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Luke 21:12-19

Context
21:12 But before all this, 1  they will seize 2  you and persecute you, handing you over to the synagogues 3  and prisons. You 4  will be brought before kings and governors because of my name. 21:13 This will be a time for you to serve as witnesses. 5  21:14 Therefore be resolved 6  not to rehearse 7  ahead of time how to make your defense. 21:15 For I will give you the words 8  along with the wisdom 9  that none of your adversaries will be able to withstand or contradict. 21:16 You will be betrayed even by parents, 10  brothers, relatives, 11  and friends, and they will have some of you put to death. 21:17 You will be hated by everyone because of my name. 12  21:18 Yet 13  not a hair of your head will perish. 14  21:19 By your endurance 15  you will gain 16  your lives. 17 

1 sn But before all this. Another note of timing is present, this one especially important in understanding the sequence in the discourse. Before the things noted in vv. 8-11 are the events of vv. 12-19.

2 tn Grk “will lay their hands on you.”

3 sn Some of the persecution is of Jewish origin (the synagogues). Some fulfillment of this can be seen in Acts. See the note on synagogues in 4:15.

4 tn Because of the length and complexity of the Greek sentence, a new sentence was started here in the translation.

5 tn Grk “This will turn out to you for [a] testimony.”

6 tn Grk “determine in your hearts.”

7 tn This term could refer to rehearsing a speech or a dance. On its syntax, see BDF §392.2.

8 tn Grk “a mouth.” It is a metonymy and refers to the reply the Lord will give to them.

9 tn Grk “and wisdom.”

10 sn To confess Christ might well mean rejection by one’s own family, even by parents.

11 tn Grk “and brothers and relatives,” but καί (kai) has not been translated twice here since English normally uses a coordinating conjunction only between the last two elements in a series of three or more.

12 sn See Luke 6:22, 27; 1 Cor 1:25-31.

13 tn Here καί (kai) has been translated as “yet” to indicate the contrast present in this context.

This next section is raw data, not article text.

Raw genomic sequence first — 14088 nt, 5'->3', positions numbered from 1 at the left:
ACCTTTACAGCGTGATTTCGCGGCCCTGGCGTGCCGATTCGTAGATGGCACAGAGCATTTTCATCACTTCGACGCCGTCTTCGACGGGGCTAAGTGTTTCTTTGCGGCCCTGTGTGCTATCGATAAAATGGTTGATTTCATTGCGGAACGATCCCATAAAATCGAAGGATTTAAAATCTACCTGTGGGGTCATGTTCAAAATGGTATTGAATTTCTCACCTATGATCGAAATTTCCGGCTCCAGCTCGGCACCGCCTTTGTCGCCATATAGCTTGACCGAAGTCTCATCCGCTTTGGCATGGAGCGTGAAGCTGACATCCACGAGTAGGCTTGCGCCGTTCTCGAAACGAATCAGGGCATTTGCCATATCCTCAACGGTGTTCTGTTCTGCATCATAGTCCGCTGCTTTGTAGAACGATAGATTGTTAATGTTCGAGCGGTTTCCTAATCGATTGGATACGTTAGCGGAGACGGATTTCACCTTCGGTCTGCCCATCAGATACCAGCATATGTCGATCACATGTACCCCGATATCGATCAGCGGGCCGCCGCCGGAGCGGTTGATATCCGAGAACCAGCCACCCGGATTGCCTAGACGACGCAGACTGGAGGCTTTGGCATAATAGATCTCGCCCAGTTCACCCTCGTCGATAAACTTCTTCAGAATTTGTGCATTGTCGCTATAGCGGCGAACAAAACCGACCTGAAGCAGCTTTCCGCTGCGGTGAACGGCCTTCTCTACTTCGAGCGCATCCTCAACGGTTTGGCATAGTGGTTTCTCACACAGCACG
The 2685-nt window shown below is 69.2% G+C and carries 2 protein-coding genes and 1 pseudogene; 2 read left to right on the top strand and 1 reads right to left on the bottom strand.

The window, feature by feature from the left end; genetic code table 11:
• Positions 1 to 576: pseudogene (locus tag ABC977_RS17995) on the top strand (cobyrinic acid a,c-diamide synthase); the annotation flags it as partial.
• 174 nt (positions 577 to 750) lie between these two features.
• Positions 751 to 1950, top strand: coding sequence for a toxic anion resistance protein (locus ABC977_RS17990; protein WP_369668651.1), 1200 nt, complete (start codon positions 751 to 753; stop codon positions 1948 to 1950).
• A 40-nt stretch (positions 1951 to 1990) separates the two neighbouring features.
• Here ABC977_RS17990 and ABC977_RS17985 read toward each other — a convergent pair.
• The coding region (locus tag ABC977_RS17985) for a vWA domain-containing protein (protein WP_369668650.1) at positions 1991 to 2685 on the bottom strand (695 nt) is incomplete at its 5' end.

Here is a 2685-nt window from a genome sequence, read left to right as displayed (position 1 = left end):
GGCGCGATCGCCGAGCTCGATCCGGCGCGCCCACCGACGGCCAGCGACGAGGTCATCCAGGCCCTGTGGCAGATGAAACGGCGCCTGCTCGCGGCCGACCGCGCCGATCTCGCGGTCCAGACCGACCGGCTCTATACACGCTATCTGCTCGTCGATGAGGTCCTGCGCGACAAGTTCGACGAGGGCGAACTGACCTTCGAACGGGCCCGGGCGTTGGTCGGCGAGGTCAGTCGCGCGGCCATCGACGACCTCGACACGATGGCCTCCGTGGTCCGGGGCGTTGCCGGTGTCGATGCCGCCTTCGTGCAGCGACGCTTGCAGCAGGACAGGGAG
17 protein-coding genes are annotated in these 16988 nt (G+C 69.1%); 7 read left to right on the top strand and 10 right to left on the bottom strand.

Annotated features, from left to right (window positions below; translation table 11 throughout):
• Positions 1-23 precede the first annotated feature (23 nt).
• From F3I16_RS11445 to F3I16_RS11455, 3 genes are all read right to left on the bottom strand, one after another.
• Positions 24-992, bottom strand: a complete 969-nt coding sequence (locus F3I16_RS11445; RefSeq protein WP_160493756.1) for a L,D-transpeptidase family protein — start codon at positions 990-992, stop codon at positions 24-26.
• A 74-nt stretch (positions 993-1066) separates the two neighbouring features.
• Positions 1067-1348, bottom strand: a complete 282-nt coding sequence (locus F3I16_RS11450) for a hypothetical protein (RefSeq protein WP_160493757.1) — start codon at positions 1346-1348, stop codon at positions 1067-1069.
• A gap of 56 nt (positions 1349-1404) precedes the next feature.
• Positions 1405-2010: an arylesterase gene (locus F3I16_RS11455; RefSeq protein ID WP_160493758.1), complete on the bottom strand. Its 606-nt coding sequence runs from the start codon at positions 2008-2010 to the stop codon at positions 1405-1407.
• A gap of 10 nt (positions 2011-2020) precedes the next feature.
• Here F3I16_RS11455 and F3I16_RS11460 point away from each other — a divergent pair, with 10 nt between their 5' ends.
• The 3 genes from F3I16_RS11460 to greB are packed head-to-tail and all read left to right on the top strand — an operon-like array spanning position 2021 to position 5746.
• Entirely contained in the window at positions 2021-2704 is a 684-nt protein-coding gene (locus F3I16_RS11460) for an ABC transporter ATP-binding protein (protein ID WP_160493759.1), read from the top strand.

14 sn Given v. 16, the expression not a hair of your head will perish must be taken figuratively and refer to living ultimately in the presence of God.

15 sn By your endurance is a call to remain faithful, because trusting in Jesus is the means to life.

16 tc Some important Greek witnesses plus the majority of mss (א D L W Ψ Ë1 Ï) read the aorist imperative κτήσασθε (kthsasqe) here, though some mss (A B Θ Ë13 33 pc lat sa) read the future indicative κτήσεσθε (kthsesqe). A decision is difficult because the evidence is so evenly balanced, but the aorist imperative is the harder reading and better explains the rise of the other. J. A. Fitzmyer assesses the translation options this way: “In English one has to use something similar [i.e., a future indicative], even if one follows the [aorist imperative]” (Luke [AB], 2:1341); in the same vein, although this translation follows the aorist imperative, because of English requirements it has been translated as though it were a future indicative.

17 tn Grk “your souls,” but ψυχή (yuch) is frequently used of one’s physical life. In light of v. 16 that does not seem to be the case here. The entire phrase could be taken as an idiom meaning “you will save yourselves” (L&N 21.20), or (as in v. 18) this could refer to living ultimately in the presence of God.



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